A photo circa 1880

I have a fondness for collecting old post cards and this one of the Tour de l'Ile is special enough to share.  V&C occupied this ancient gate house/guard tower until 1875 and Alex previously posted this wonderful photograph from that year, perhaps taken just prior to their move across the road.  The three clocks were a Tour de l'Ile trademark; the central one being local time, while the left clock revealed Paris time at 15 min. 16 secs. earlier, and the right clock featured Bern time at 5 min. 6 sec. ahead.  FWIW, a superb full-page reproduction of this photograph is also presented in Vol. I of Collector's Island.

A photo circa 1880

 
My photo is an albumen print; a technique which had only been invented in 1850 and is described as the first commerical form of photographic printing:

A photo circa 1880

This "Carte de Visite" style of photographic reproduction was first introduced in Paris in 1854 and was characterized by a thin albumen print affixed to thicker card stock.  It's smallish size reflected the current vogue of "visiting cards", today's business cards but then used for social purposes as well.  A side benefit was that eight photos could be exposed on a single plate.  Albumen itself is derived from egg whites and was used to bind emulsion chemicals to the photographic paper.

This view of the Tour de l'Ile is interesting as it appears to reflect a time after V&C vacated the building, judging by the lack of advertising found in the 1875 picture, yet still has the three clocks which were not replaced with a single clock until 1886.  Thus, the era can be safely placed between these two dates.

The photograph was from the Genevois firm of Charnaux, located in the Maison des Trois Rois (House of the Three Kings) just across the Place Bel Air from V&C.  In this borrowed photo of Charnaux's shop you can spot the "PHOTOGRAPH" sign on roof.  The Tour de l'Ile would be just off the lower left corner, while the present Maison is off the lower right.

A photo circa 1880

One reason I love the early era of photography is that it finally allowed for visual honesty.  Previous to photographs, when images were created through an artist's interpretation, the painter (or patron) could, and often did, alter reality to suit their desires.  This water color from The Art of Vacheron Constantin auction catalog is a case in point.  Described as circa 1870, it presents the conundrum of a single clock with Vacheron & Constantin signage!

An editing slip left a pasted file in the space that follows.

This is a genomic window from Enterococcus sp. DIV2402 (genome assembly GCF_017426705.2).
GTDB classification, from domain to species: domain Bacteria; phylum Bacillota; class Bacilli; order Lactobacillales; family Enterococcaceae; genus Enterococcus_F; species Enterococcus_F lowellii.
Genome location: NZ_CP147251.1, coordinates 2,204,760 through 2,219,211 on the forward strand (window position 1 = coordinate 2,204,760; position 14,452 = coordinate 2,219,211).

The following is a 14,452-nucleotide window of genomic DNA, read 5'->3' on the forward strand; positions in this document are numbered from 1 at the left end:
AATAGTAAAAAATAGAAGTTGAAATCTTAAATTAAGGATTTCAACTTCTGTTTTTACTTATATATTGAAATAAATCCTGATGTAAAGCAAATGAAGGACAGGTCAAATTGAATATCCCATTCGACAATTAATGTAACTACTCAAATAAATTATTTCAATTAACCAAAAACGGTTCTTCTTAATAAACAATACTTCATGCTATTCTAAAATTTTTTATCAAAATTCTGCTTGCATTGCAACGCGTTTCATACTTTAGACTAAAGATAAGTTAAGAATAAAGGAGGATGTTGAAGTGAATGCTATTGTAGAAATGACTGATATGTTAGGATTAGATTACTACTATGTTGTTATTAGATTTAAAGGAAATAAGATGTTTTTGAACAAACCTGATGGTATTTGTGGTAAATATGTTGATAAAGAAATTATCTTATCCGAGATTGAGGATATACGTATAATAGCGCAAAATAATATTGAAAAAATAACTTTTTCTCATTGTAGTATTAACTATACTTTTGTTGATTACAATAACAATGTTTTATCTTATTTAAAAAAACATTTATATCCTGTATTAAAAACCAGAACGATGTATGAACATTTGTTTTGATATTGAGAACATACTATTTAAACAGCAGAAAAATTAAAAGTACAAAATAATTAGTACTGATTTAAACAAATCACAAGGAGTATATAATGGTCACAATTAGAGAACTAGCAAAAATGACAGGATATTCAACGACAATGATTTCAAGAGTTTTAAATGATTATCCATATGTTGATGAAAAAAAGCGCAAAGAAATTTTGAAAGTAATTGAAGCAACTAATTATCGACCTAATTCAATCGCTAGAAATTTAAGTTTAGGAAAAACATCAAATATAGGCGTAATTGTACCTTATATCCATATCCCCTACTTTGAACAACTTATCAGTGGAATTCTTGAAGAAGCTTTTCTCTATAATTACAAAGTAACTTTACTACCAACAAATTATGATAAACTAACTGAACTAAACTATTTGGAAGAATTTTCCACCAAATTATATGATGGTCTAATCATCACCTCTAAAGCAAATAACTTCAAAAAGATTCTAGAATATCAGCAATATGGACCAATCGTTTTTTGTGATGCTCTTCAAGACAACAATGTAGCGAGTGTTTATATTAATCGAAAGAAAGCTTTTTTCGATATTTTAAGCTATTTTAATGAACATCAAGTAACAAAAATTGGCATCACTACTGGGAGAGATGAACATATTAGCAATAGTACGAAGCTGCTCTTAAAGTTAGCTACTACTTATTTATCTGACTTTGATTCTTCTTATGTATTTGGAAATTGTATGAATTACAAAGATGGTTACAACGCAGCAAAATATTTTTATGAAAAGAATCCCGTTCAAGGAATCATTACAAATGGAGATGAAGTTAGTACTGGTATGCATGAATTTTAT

A photo circa 1880

HAGWE everyone smiley

I for one welcome those days
08/17/2013 - 02:14
I get a little tired of all the electronics and instant everything. Romance should be slower! Best, Joe
LOL, you have the heart of
08/17/2013 - 20:55
a vintage collector angel.  I absolute agree that impatience is anathema to romance, and most everything else!  Does anyone still write love letters?  Too easy to just join a mating website, where according to the advert, one is 3X more likely to "find someone".
Lovely photos Tick Tack. I must say that what a fabulous
08/17/2013 - 10:25
Heritage VC has. I do recall seeing the photo of T D L clock tower in Collectors Island Volume 1.
You must take a different Tack...
08/17/2013 - 21:17
'cause I'm Tick Talk blush.  Speaking of Tack...I was listening to the radio and heard the host say that he would "take a different tact."  A humorous faux pas, as the correct phrase is to "take a different tack" from the nautical term to change directions.  When sailing into the wind, mariners would "tack" from side to side so as to maintain forward momentum.  Knowing this context actually gives meaning to the phrase!
And then there's Tic-Tac!
08/18/2013 - 01:26
laugh Joseph
Really interesting stuff
08/17/2013 - 15:30